Alternative medicines for AIDS in resource-poor settings: Insights from exploratory anthropological studies in Asia and Africa
1 Amsterdam School for Social Science Research, University of Amsterdam, The Netherlands
2 Centre de Recherche Cultures, Santé, Sociétés (CReCSS), Université Paul Cézanne d'Aix-Marseille, Aix-en-Provence, France
3 Institut de Recherche pour le Développement (IRD), Unité Mixte de Recherche (UMR) 145, Montpellier, France
4 UMR 7043 Centre National de Recherche Scientifique (CNRS)-Université Marc Bloch, Strasbourg, France
Journal of Ethnobiology and Ethnomedicine 2008, 4:16 doi:10.1186/1746-4269-4-16Published: 10 July 2008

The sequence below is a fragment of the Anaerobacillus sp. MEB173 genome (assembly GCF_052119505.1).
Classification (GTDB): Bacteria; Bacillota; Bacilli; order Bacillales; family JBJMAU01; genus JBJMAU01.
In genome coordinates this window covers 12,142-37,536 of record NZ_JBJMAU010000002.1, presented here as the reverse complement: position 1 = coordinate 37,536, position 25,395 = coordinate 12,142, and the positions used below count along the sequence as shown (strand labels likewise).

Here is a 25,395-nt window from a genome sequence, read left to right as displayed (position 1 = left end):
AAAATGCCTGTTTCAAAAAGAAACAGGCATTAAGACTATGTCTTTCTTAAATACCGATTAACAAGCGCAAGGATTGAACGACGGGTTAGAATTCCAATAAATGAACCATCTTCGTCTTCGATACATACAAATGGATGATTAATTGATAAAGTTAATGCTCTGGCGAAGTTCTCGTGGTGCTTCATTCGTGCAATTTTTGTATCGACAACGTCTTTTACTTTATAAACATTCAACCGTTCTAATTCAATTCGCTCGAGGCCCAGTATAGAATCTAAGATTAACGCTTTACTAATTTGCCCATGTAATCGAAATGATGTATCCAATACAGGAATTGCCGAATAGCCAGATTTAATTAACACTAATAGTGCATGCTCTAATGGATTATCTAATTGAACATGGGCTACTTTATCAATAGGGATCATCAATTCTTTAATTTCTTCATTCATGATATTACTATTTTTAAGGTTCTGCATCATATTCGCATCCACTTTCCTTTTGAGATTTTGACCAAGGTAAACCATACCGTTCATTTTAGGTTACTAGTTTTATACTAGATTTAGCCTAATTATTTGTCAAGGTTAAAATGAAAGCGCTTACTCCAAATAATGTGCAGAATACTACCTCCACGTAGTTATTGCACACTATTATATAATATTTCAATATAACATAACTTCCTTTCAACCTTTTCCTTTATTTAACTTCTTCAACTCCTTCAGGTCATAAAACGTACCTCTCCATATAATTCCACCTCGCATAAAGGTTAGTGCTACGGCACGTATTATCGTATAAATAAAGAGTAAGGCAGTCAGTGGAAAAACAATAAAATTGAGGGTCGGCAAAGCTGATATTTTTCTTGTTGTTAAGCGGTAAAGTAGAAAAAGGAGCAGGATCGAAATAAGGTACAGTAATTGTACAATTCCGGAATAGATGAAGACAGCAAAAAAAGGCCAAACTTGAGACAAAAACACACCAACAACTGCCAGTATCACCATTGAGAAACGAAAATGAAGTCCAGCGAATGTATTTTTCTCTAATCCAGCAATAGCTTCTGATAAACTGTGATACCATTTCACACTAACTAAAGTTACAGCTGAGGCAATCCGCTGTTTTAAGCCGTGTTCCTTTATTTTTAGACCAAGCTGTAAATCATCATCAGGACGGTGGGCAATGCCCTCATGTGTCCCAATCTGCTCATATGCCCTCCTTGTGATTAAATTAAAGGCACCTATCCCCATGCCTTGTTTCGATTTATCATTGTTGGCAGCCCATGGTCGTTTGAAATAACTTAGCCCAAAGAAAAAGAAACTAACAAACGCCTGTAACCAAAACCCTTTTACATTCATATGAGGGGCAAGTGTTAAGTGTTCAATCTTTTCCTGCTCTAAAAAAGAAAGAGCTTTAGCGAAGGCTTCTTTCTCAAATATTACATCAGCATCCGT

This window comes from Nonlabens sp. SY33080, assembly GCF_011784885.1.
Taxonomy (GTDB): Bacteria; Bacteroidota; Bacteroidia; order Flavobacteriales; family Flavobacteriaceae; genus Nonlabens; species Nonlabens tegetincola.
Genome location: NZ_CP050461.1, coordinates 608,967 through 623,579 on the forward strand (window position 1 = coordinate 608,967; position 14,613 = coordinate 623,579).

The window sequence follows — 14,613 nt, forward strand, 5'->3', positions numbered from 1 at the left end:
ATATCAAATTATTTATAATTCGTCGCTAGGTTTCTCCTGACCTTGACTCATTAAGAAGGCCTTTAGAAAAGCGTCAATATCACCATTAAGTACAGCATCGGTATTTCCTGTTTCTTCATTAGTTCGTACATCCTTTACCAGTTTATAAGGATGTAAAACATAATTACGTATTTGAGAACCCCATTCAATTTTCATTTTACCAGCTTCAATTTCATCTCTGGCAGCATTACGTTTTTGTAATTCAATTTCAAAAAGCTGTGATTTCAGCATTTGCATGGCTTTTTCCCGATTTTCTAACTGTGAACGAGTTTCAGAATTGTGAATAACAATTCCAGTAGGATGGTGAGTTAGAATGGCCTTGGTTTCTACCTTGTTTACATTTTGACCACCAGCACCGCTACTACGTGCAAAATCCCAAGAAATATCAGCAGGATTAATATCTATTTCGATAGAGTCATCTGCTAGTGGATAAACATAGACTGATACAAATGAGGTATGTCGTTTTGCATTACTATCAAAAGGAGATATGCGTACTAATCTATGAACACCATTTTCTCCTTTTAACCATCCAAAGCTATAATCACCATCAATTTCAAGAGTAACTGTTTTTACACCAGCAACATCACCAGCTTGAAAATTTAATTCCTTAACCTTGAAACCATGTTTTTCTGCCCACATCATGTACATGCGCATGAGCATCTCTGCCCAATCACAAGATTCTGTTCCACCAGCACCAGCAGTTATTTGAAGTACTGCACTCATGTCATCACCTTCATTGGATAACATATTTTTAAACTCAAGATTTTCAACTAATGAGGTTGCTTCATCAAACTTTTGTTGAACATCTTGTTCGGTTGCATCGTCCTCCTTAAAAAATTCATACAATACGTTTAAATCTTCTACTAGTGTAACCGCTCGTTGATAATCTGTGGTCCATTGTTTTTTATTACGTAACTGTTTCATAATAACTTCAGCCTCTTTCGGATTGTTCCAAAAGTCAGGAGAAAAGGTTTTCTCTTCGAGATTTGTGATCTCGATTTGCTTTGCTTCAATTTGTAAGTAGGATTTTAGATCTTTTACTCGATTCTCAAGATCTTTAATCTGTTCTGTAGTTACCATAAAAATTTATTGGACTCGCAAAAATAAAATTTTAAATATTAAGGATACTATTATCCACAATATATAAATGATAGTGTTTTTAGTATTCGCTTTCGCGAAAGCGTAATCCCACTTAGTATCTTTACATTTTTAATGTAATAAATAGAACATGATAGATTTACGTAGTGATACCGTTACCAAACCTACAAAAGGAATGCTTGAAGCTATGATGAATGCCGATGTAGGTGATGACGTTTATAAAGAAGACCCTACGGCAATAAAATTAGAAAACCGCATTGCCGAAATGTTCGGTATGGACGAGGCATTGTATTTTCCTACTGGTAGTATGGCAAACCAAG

The emergence of alternative medicines for AIDS in Asia and Africa was discussed at a satellite symposium and the parallel session on alternative and traditional treatments of the AIDSImpact meeting, held in Marseille, in July 2007. These medicines are heterogeneous, both in their presentation and in their geographic and cultural origin. The sessions focused on the role of these medications in selected resource poor settings in Africa and Asia now that access to anti-retroviral therapy is increasing. The aims of the sessions were to (1) identify the actors involved in the diffusion of these alternative medicines for HIV/AIDS, (2) explore uses and forms, and the way these medicines are given legitimacy, (3) reflect on underlying processes of globalisation and cultural differentiation, and (4) define priority questions for future research in this area. This article presents the insights generated at the meeting, illustrated with some findings from the case studies (Uganda, Senegal, Benin, Burkina Faso, China and Indonesia) that were presented. These case studies reveal the wide range of actors who are involved in the marketing and supply of alternative medicines. Regulatory mechanisms are weak. The efficacy claims of alternative medicines often reinforce a biomedical paradigm for HIV/AIDS, and fit with a healthy living ideology promoted by AIDS care programs and support groups. The AIDSImpact session concluded that more interdisciplinary research is needed on the experience of people living with HIV/AIDS with these alternative medicines, and on the ways in which these products interact (or not) with anti-retroviral therapy at pharmacological as well as psychosocial levels.